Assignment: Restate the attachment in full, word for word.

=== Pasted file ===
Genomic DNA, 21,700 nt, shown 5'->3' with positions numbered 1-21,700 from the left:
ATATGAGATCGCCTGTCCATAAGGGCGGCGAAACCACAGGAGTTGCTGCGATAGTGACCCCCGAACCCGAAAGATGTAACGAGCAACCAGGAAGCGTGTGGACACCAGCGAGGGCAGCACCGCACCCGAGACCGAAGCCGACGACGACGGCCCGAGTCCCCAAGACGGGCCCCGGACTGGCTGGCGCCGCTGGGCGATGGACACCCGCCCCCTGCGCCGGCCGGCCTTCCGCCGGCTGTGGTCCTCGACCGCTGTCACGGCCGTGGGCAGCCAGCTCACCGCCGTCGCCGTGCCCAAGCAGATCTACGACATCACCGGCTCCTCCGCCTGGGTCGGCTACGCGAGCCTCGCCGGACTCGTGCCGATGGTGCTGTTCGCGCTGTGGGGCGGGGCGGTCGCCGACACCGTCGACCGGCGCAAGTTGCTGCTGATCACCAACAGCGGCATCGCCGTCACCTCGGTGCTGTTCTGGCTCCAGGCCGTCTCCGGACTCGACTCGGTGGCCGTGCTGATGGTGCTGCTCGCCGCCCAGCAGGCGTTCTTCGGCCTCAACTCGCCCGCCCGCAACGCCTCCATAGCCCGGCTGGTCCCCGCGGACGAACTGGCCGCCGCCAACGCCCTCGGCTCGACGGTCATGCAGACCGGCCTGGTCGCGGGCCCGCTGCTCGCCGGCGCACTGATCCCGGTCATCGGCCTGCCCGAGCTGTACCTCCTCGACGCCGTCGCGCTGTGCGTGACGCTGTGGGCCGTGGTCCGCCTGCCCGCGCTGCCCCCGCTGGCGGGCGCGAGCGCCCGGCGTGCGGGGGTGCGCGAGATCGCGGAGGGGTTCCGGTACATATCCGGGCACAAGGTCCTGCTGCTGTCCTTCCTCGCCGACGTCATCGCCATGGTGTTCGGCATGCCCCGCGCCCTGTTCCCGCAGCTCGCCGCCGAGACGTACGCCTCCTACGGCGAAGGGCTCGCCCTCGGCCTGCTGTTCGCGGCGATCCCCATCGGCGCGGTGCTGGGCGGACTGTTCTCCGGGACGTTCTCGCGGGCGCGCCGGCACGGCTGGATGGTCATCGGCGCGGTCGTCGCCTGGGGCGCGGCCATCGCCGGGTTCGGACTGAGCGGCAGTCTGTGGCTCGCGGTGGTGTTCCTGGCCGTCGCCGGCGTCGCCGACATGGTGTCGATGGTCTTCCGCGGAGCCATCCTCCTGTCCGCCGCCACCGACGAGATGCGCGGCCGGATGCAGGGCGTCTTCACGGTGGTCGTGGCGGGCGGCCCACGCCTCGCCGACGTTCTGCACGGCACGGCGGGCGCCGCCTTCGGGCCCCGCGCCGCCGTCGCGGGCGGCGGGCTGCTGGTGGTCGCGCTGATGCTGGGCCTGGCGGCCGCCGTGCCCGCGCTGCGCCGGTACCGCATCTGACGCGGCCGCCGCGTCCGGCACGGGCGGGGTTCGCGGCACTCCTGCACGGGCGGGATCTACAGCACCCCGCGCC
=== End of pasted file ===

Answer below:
Genomic DNA, 21,700 nt, shown 5'->3' with positions numbered 1-21,700 from the left:
ATATGAGATCGCCTGTCCATAAGGGCGGCGAAACCACAGGAGTTGCTGCGATAGTGACCCCCGAACCCGAAAGATGTAACGAGCAACCAGGAAGCGTGTGGACACCAGCGAGGGCAGCACCGCACCCGAGACCGAAGCCGACGACGACGGCCCGAGTCCCCAAGACGGGCCCCGGACTGGCTGGCGCCGCTGGGCGATGGACACCCGCCCCCTGCGCCGGCCGGCCTTCCGCCGGCTGTGGTCCTCGACCGCTGTCACGGCCGTGGGCAGCCAGCTCACCGCCGTCGCCGTGCCCAAGCAGATCTACGACATCACCGGCTCCTCCGCCTGGGTCGGCTACGCGAGCCTCGCCGGACTCGTGCCGATGGTGCTGTTCGCGCTGTGGGGCGGGGCGGTCGCCGACACCGTCGACCGGCGCAAGTTGCTGCTGATCACCAACAGCGGCATCGCCGTCACCTCGGTGCTGTTCTGGCTCCAGGCCGTCTCCGGACTCGACTCGGTGGCCGTGCTGATGGTGCTGCTCGCCGCCCAGCAGGCGTTCTTCGGCCTCAACTCGCCCGCCCGCAACGCCTCCATAGCCCGGCTGGTCCCCGCGGACGAACTGGCCGCCGCCAACGCCCTCGGCTCGACGGTCATGCAGACCGGCCTGGTCGCGGGCCCGCTGCTCGCCGGCGCACTGATCCCGGTCATCGGCCTGCCCGAGCTGTACCTCCTCGACGCCGTCGCGCTGTGCGTGACGCTGTGGGCCGTGGTCCGCCTGCCCGCGCTGCCCCCGCTGGCGGGCGCGAGCGCCCGGCGTGCGGGGGTGCGCGAGATCGCGGAGGGGTTCCGGTACATATCCGGGCACAAGGTCCTGCTGCTGTCCTTCCTCGCCGACGTCATCGCCATGGTGTTCGGCATGCCCCGCGCCCTGTTCCCGCAGCTCGCCGCCGAGACGTACGCCTCCTACGGCGAAGGGCTCGCCCTCGGCCTGCTGTTCGCGGCGATCCCCATCGGCGCGGTGCTGGGCGGACTGTTCTCCGGGACGTTCTCGCGGGCGCGCCGGCACGGCTGGATGGTCATCGGCGCGGTCGTCGCCTGGGGCGCGGCCATCGCCGGGTTCGGACTGAGCGGCAGTCTGTGGCTCGCGGTGGTGTTCCTGGCCGTCGCCGGCGTCGCCGACATGGTGTCGATGGTCTTCCGCGGAGCCATCCTCCTGTCCGCCGCCACCGACGAGATGCGCGGCCGGATGCAGGGCGTCTTCACGGTGGTCGTGGCGGGCGGCCCACGCCTCGCCGACGTTCTGCACGGCACGGCGGGCGCCGCCTTCGGGCCCCGCGCCGCCGTCGCGGGCGGCGGGCTGCTGGTGGTCGCGCTGATGCTGGGCCTGGCGGCCGCCGTGCCCGCGCTGCGCCGGTACCGCATCTGACGCGGCCGCCGCGTCCGGCACGGGCGGGGTTCGCGGCACTCCTGCACGGGCGGGATCTACAGCACCCCGCGCC